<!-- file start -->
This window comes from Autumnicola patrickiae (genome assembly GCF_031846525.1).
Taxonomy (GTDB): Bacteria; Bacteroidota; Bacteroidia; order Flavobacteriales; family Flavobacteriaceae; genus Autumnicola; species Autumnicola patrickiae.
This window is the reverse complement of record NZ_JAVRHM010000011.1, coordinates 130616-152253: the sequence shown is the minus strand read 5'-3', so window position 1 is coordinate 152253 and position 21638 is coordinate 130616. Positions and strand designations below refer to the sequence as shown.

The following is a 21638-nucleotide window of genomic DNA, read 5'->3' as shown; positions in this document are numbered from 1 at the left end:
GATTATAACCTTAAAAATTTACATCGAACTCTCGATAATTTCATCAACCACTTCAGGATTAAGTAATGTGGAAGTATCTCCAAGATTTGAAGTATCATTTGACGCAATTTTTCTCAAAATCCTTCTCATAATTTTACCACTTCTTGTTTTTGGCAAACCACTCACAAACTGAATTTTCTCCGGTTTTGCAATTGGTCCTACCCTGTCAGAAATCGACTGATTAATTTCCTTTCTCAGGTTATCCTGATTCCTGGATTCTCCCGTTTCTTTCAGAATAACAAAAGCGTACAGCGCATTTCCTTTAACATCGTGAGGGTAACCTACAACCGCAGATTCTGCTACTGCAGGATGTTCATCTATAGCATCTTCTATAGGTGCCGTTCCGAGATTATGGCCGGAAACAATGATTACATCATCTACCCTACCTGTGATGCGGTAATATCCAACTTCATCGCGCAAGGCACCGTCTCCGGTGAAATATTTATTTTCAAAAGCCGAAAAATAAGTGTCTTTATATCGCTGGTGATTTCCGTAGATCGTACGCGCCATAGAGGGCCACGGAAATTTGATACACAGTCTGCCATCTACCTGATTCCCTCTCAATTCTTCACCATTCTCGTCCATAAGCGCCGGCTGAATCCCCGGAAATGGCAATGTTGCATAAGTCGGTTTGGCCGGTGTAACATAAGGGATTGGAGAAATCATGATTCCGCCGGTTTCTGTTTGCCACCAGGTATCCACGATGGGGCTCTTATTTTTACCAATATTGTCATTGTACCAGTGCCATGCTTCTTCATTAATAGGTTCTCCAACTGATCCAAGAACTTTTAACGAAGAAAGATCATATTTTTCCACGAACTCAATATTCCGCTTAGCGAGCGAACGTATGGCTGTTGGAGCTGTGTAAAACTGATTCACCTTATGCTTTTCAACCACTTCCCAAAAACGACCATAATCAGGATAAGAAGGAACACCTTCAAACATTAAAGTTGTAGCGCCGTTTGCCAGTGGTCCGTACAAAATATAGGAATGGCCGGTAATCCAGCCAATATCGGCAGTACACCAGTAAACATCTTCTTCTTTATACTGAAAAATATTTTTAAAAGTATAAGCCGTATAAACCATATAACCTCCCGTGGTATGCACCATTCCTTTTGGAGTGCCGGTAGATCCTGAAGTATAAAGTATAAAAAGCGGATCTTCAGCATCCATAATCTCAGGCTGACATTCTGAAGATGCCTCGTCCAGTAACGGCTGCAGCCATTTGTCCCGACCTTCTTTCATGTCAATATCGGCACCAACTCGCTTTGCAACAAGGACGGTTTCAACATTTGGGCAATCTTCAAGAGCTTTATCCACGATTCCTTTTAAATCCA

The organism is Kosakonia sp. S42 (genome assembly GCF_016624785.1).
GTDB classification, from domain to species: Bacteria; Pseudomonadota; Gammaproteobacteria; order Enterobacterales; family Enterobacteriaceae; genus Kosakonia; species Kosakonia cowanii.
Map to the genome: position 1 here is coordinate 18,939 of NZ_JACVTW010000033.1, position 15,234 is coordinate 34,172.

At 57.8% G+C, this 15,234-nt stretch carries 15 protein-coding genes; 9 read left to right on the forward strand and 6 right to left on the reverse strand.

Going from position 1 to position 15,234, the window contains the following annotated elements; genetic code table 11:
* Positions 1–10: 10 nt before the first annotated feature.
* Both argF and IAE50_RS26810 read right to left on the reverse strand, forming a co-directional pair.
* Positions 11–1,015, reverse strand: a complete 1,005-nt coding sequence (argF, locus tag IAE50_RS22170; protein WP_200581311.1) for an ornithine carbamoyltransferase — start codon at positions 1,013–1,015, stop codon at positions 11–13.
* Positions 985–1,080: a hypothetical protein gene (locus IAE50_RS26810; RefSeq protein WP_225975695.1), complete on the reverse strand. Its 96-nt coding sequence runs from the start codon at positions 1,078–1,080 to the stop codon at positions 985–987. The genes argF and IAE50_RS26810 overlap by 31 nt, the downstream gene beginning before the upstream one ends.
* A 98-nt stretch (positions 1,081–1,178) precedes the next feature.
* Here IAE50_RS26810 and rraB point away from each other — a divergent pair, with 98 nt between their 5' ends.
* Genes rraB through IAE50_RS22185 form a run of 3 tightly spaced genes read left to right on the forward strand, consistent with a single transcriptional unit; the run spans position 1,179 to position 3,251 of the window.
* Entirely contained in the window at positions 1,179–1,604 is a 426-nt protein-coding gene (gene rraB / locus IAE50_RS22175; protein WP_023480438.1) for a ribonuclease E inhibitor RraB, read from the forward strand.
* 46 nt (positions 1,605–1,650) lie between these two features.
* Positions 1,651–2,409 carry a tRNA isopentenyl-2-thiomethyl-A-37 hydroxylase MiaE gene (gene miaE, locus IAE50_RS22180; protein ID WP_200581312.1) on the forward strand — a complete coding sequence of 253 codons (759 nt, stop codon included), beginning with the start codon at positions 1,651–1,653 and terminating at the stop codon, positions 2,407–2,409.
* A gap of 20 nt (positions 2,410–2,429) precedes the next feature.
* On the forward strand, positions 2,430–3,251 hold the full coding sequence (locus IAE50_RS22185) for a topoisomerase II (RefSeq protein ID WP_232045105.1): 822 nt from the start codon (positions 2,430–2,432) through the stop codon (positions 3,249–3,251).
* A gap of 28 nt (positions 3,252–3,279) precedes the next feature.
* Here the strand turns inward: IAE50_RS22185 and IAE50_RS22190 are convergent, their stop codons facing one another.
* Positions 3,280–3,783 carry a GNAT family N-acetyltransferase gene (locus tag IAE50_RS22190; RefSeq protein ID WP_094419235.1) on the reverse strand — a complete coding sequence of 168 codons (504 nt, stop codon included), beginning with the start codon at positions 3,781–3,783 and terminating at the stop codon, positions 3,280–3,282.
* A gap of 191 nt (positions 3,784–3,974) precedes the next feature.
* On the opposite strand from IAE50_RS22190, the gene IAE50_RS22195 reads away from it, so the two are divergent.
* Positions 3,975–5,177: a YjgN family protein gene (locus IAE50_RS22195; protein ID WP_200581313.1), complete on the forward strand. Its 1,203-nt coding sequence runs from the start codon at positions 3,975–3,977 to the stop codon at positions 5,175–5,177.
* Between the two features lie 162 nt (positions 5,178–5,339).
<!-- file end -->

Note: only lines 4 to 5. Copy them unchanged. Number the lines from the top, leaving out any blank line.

The following is a 21638-nucleotide window of genomic DNA, read 5'->3' as shown; positions in this document are numbered from 1 at the left end:
GATTATAACCTTAAAAATTTACATCGAACTCTCGATAATTTCATCAACCACTTCAGGATTAAGTAATGTGGAAGTATCTCCAAGATTTGAAGTATCATTTGACGCAATTTTTCTCAAAATCCTTCTCATAATTTTACCACTTCTTGTTTTTGGCAAACCACTCACAAACTGAATTTTCTCCGGTTTTGCAATTGGTCCTACCCTGTCAGAAATCGACTGATTAATTTCCTTTCTCAGGTTATCCTGATTCCTGGATTCTCCCGTTTCTTTCAGAATAACAAAAGCGTACAGCGCATTTCCTTTAACATCGTGAGGGTAACCTACAACCGCAGATTCTGCTACTGCAGGATGTTCATCTATAGCATCTTCTATAGGTGCCGTTCCGAGATTATGGCCGGAAACAATGATTACATCATCTACCCTACCTGTGATGCGGTAATATCCAACTTCATCGCGCAAGGCACCGTCTCCGGTGAAATATTTATTTTCAAAAGCCGAAAAATAAGTGTCTTTATATCGCTGGTGATTTCCGTAGATCGTACGCGCCATAGAGGGCCACGGAAATTTGATACACAGTCTGCCATCTACCTGATTCCCTCTCAATTCTTCACCATTCTCGTCCATAAGCGCCGGCTGAATCCCCGGAAATGGCAATGTTGCATAAGTCGGTTTGGCCGGTGTAACATAAGGGATTGGAGAAATCATGATTCCGCCGGTTTCTGTTTGCCACCAGGTATCCACGATGGGGCTCTTATTTTTACCAATATTGTCATTGTACCAGTGCCATGCTTCTTCATTAATAGGTTCTCCAACTGATCCAAGAACTTTTAACGAAGAAAGATCATATTTTTCCACGAACTCAATATTCCGCTTAGCGAGCGAACGTATGGCTGTTGGAGCTGTGTAAAACTGATTCACCTTATGCTTTTCAACCACTTCCCAAAAACGACCATAATCAGGATAAGAAGGAACACCTTCAAACATTAAAGTTGTAGCGCCGTTTGCCAGTGGTCCGTACAAAATATAGGAATGGCCGGTAATCCAGCCAATATCGGCAGTACACCAGTAAACATCTTCTTCTTTATACTGAAAAATATTTTTAAAAGTATAAGCCGTATAAACCATATAACCTCCCGTGGTATGCACCATTCCTTTTGGAGTGCCGGTAGATCCTGAAGTATAAAGTATAAAAAGCGGATCTTCAGCATCCATAATCTCAGGCTGACATTCTGAAGATGCCTCGTCCAGTAACGGCTGCAGCCATTTGTCCCGACCTTCTTTCATGTCAATATCGGCACCAACTCGCTTTGCAACAAGGACGGTTTCAACATTTGGGCAATCTTCAAGAGCTTTATCCACGATTCCTTTTAAATCCA